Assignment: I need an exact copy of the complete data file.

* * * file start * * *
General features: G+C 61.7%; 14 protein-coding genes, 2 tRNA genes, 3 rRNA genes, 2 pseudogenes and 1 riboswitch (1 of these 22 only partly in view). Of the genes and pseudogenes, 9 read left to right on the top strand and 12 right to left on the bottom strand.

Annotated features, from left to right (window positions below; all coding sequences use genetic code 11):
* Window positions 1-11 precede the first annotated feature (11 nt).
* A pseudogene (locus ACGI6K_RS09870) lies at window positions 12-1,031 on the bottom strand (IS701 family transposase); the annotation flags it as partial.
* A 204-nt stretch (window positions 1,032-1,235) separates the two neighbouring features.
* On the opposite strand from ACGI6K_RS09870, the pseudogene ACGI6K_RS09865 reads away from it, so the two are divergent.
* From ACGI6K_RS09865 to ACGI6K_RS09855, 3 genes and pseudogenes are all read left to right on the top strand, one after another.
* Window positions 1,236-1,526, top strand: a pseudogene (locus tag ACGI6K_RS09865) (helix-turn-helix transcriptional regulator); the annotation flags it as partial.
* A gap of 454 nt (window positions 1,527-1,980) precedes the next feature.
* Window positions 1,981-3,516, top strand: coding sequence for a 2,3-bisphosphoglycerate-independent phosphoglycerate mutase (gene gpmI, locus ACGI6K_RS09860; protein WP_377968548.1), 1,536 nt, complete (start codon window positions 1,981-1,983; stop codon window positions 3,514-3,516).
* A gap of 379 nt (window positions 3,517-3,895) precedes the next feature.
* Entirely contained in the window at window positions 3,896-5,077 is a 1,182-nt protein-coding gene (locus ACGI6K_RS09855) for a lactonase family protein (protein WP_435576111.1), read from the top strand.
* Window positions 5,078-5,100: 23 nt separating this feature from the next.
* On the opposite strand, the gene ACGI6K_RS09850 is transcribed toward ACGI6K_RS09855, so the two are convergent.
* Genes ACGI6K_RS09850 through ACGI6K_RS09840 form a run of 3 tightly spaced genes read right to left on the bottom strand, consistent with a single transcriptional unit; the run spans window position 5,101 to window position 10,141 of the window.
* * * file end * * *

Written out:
General features: G+C 61.7%; 14 protein-coding genes, 2 tRNA genes, 3 rRNA genes, 2 pseudogenes and 1 riboswitch (1 of these 22 only partly in view). Of the genes and pseudogenes, 9 read left to right on the top strand and 12 right to left on the bottom strand.

Annotated features, from left to right (window positions below; all coding sequences use genetic code 11):
* Window positions 1-11 precede the first annotated feature (11 nt).
* A pseudogene (locus ACGI6K_RS09870) lies at window positions 12-1,031 on the bottom strand (IS701 family transposase); the annotation flags it as partial.
* A 204-nt stretch (window positions 1,032-1,235) separates the two neighbouring features.
* On the opposite strand from ACGI6K_RS09870, the pseudogene ACGI6K_RS09865 reads away from it, so the two are divergent.
* From ACGI6K_RS09865 to ACGI6K_RS09855, 3 genes and pseudogenes are all read left to right on the top strand, one after another.
* Window positions 1,236-1,526, top strand: a pseudogene (locus tag ACGI6K_RS09865) (helix-turn-helix transcriptional regulator); the annotation flags it as partial.
* A gap of 454 nt (window positions 1,527-1,980) precedes the next feature.
* Window positions 1,981-3,516, top strand: coding sequence for a 2,3-bisphosphoglycerate-independent phosphoglycerate mutase (gene gpmI, locus ACGI6K_RS09860; protein WP_377968548.1), 1,536 nt, complete (start codon window positions 1,981-1,983; stop codon window positions 3,514-3,516).
* A gap of 379 nt (window positions 3,517-3,895) precedes the next feature.
* Entirely contained in the window at window positions 3,896-5,077 is a 1,182-nt protein-coding gene (locus ACGI6K_RS09855) for a lactonase family protein (protein WP_435576111.1), read from the top strand.
* Window positions 5,078-5,100: 23 nt separating this feature from the next.
* On the opposite strand, the gene ACGI6K_RS09850 is transcribed toward ACGI6K_RS09855, so the two are convergent.
* Genes ACGI6K_RS09850 through ACGI6K_RS09840 form a run of 3 tightly spaced genes read right to left on the bottom strand, consistent with a single transcriptional unit; the run spans window position 5,101 to window position 10,141 of the window.